Containers: Deployment and Architecture

Deployment and Architecture

The deployment of a containerized architecture inside Kubernetes requires supporting a transitional approach to more closely match upgrades to and allow targeted movement of services into a container based deployment.

The goal is to enable a platform with core services and the ability to bring secondary services online along with any requires backend services in a modular way. This implies an ability to be able to package secondary services independently for deployment. This leads to the following deployment goals:

  • Ability to deploy core service(s) with customization
  • Ability to deploy secondary services independently
  • Ability to deploy to a cluster with a minimal cluster permission set
  • Ability to deploy to Kubernetes and community Kubernetes distributions
  • Ability to deploy to external Kubernetes
  • Support all-in-one deployments


The design is to use an Operator to manage the state of an instance of Foreman running on Kubernetes. The Operator would be based upon the ansible-operator allowing the capture of deployment and remediation tasks in Ansible code. The Operator will use a Custom Resource Definition (CRD) to define what a Foreman deployment will look like. Likely, other operators will be used for managing dependent services of sufficient complexity (e.g. Pulp or Smart proxy). For example, with a warning that this layout is proposed at present, you may want a Foreman server with Katello and Remote Execution and two dynflow workers:

kind: Foreman
  name: "myforeman"
  namespace: foreman
  dynflow_workers: 2
    katello: true
    remote_execution: true


The architecture proposal is designed to match the upgrade scenario in order to support a stepped approach to introducing containerized services and provide parity with existing deployments, see Upgrades for what that upgrade process looks like. This architecture relies on putting services into a Kubernetes environment targeting stateless services at the outset. The databases would begin by living outside of the Kubernetes environment with an option to run them inside Kubernetes.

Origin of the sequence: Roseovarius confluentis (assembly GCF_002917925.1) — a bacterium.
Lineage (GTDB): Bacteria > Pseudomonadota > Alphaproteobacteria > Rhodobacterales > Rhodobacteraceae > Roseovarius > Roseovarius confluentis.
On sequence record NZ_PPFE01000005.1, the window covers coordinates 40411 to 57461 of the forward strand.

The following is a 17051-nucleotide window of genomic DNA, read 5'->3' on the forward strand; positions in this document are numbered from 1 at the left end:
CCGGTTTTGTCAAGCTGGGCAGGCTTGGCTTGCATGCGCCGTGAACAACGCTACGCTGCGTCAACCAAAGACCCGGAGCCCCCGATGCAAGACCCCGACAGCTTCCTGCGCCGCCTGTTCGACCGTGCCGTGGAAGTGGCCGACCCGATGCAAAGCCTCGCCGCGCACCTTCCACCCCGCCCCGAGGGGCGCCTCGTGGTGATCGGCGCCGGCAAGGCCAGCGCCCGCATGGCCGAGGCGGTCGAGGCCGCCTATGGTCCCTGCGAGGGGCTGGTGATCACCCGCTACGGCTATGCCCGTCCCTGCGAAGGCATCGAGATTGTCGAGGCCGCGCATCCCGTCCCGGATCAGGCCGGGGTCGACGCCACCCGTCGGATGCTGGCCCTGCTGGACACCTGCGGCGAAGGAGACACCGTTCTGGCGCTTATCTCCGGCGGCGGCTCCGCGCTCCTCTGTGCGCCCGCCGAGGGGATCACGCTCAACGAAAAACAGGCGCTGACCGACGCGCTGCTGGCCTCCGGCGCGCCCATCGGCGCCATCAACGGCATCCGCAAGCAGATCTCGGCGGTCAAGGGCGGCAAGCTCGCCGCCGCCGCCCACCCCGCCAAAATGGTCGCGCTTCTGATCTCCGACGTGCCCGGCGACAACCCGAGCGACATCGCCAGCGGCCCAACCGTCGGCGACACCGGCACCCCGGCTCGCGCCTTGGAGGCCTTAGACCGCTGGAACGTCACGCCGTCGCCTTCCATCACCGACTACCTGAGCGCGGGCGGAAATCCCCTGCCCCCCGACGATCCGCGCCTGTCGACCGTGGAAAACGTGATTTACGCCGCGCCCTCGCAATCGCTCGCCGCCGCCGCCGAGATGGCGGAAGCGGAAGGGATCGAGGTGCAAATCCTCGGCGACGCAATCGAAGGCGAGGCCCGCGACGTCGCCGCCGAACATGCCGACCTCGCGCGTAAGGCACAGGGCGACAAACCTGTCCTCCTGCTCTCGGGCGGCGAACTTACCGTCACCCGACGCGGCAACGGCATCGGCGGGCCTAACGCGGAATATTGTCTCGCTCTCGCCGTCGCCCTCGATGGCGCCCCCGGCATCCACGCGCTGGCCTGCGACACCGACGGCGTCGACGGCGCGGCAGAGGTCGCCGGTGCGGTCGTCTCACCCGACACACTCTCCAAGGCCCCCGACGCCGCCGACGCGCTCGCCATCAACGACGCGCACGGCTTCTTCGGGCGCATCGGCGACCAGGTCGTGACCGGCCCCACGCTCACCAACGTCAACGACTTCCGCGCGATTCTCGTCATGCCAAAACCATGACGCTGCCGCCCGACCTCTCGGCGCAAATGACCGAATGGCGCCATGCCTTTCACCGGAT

The base deployment would put a Kubernetes on the same box as all services to provide the single box experience as the base case for users. Optionally, services could be deployed to an existing Kubernetes environment and connected back to a host(s) running databases.

Deployment Testing

The deployment strategy reflects how to handle changes to the deployment code to ensure that changes do not break existing builds.

On PRs to change foreman.yml or deploy/ directory

  • Run a deployment test
  • Run smoke tests
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What happens when I transition the plugin from false to true? Is hte assumption that all the sidecar images are there, and the operator knows to now “activate” it?

Effectively that is the idea. This where the operator gains us some benefits. By setting say REX to true, the reconciliation loop inside the operator would call the Ansible code with the new data. The code would be written in such a way to deploy any required additional containers, deployments, etc. to bring a particular plugin online within the environment. This could include, but is not limited to, activities such as spinning up required secondary services or re-deploying the Foreman pod in a way to avoid disruption of services where possible.

I like the fact that the DBs and pulp storage are running outside of k8s as running those benefits the least from the whole thing and also brings the biggest risks.

Regarding the use of operators, the only concern I would have is that ansible-oprators are pretty new project in pre-alpha stage: are the release cycles of this project in sync with the roadmap for this effort? What would be the other options, in case ansible-operators turned out as a dead-end (just to be sure there is some safety net).

I think this makes upgrading the easiest and allows for a more transitional approach. I know that there are also those that, even with the advancements in handling databases inside Kubernetes, worry about having a persistent data store ran inside of Kubernetes. This would also provide for fully external databases to feel the same. I do think we would support running databases inside the cluster as well.